Hillel the Elder

We all know that the patience, gentleness, and humility of Hillel the Elder has become proverbial. It was only on one occasion that he was seen getting angry, and it was precisely his humility – the feeling that he had of his own lowliness – that had ignited his anger in front of the idleness of so many competent men. In brief, the story goes that Hillel had been questioned on a law, yet had to admit that he once knew it, but had since forgotten. This had happened to him under the influence of anger. Later, he remembered what he had forgotten (see Pesachim 66a for details). Yet anger should be censured.

The Sages bring remarkable examples of the unfailing patience and gentleness of Hillel the Elder.

One day, someone wagered that he could make him get angry. The bet was 400 pieces of gold. It was just before Shabbat and Hillel the Elder was preparing for its arrival. The man therefore rushed to Hillel’s home and cried, “Hillel the Elder! Where’s Hillel the Elder?” At the time, Hillel was washing himself, and so he interrupted his preparations, wrapped himself in his clothes, and went to the one who was calling him. “What do you want, my son?” he asked.

“I have a question to ask you.”

“Ask me then.”

“Why are the heads of Babylonians so round?”

And Hillel the Elder, himself Babylonian, answered him with a smile. “You have asked a profound question, my son, and I will answer you. It is because they have bad midwives that don’t know how, when a baby is born, to give the head a good shape.”

The man didn’t reply. Later, he again asked Hillel a question: “Why are the people of Tadmor weak-eyed?”

“Because they live in a sandy country,” Hillel the Elder replied.

After a certain time, the man came back and asked, “Why do Africans have such wide feet?”

With inexhaustible patience, Hillel the Elder answered: “Because they live in a marshy land.”

“I still have many questions to ask you,” said the man, “but I am afraid of making you angry.”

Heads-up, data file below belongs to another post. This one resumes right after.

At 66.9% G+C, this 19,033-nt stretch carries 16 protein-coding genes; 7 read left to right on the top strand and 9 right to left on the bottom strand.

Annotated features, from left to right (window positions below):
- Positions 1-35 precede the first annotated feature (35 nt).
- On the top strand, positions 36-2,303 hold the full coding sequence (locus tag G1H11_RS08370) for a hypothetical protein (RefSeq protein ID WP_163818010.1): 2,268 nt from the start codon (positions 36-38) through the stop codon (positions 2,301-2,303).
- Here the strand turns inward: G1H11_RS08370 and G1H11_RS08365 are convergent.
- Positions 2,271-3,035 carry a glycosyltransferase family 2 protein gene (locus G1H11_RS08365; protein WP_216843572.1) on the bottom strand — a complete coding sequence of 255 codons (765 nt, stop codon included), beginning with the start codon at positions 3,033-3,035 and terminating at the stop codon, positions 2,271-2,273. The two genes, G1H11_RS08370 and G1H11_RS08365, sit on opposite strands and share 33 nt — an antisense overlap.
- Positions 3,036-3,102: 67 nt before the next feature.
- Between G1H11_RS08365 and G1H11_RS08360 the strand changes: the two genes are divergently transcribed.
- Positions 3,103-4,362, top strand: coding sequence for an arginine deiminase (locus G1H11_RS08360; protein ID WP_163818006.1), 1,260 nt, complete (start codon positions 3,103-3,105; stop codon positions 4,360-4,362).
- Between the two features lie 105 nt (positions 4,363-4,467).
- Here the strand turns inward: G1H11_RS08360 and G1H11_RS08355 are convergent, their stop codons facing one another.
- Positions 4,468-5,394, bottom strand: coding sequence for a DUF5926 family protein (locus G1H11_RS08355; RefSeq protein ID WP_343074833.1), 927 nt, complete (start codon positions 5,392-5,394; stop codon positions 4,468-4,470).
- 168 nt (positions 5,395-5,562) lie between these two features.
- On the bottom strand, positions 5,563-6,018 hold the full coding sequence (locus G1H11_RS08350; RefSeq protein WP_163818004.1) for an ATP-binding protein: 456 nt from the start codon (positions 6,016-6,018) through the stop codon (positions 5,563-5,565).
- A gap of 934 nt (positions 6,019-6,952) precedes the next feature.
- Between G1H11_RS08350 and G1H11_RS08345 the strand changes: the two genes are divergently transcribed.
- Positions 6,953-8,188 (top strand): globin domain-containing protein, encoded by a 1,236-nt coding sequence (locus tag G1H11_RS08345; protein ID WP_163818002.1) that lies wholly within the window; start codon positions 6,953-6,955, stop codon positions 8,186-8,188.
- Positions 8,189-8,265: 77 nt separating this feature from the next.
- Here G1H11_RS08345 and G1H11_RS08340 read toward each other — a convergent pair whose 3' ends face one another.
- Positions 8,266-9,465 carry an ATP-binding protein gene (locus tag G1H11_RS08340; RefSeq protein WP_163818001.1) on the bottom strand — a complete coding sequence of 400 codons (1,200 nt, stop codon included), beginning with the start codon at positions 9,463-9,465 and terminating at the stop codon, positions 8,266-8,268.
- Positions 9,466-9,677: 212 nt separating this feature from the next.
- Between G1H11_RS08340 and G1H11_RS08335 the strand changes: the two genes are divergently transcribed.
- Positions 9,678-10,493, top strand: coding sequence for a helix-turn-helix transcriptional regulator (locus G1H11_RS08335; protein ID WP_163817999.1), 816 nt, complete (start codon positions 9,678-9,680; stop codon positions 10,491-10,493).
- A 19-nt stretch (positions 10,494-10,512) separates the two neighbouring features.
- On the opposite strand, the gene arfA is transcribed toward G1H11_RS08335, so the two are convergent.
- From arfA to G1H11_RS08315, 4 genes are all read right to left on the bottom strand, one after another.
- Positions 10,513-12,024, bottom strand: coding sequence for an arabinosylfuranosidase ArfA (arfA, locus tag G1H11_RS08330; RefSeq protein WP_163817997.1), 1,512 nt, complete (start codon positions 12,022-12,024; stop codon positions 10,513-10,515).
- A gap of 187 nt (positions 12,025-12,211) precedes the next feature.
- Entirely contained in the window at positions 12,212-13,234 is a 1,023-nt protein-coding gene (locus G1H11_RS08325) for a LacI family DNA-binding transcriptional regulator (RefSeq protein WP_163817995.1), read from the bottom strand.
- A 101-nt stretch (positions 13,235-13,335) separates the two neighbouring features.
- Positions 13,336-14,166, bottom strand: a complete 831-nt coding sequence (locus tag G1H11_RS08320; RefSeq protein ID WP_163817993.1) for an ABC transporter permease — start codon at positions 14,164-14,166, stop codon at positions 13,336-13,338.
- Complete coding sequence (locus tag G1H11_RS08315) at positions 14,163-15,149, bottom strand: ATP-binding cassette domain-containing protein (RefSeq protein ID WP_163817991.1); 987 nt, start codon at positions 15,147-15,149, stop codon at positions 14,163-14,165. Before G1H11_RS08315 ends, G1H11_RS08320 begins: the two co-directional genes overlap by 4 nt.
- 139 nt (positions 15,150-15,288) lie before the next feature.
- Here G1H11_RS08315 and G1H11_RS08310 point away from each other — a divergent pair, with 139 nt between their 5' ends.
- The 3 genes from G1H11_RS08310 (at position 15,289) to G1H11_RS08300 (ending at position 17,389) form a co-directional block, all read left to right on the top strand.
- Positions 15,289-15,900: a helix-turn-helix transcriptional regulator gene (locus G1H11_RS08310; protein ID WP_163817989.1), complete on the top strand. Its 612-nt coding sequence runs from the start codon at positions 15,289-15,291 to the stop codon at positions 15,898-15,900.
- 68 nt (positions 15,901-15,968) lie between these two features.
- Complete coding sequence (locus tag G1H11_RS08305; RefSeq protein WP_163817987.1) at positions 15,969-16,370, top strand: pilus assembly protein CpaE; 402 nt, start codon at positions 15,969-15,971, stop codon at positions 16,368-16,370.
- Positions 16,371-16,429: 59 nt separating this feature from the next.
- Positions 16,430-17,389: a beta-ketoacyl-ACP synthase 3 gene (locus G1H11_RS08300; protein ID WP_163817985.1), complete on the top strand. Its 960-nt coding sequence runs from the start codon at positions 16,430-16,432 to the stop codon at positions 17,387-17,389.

“Ask on, my son,” said Hillel the Elder, “ask me everything you want to know.”

Although Shabbat was arriving, Hillel the Elder sat down in order to be more attentive to the anthropological and ethnographic questions that this stranger, a man that he had never before seen, wanted to ask.

“Are you really Hillel,” said the man, “whom they call a prince in Israel?”

“Yes, that is correct my son,” he replied.

“Well, I hope that here are not many more in Israel like you!”

“And why not, my son?” asked Hillel.

"Because of you," said the man, "I have lost 400 pieces of gold, for I wagered that I could make you angry.”

"Be warned for the future," said Hillel the Elder. "Better that you should lose 400 pieces of gold, and 400 more after that, than it should be said of Hillel that he lost his temper!"

In that time of trouble and distress, it was Israel’s great fortune to have a man as kind and gentle as Hillel the Elder as a prince. He could thus guide the young though all of life’s pitfalls by means of Divine teachings and preserve the Torah for generations to come. Herod, the descendant of Idomean slaves, had been raised to royalty with the support of the Romans and had assassinated the remaining offshoots of the Hasmonean dynasty. As for the members of the Sanhedrin, he had them executed, as Shemiah had foretold them. All Israel was filled with hatred for the abhorred tyrant, yet the rage of Herod was broken by the gentleness of Hillel.




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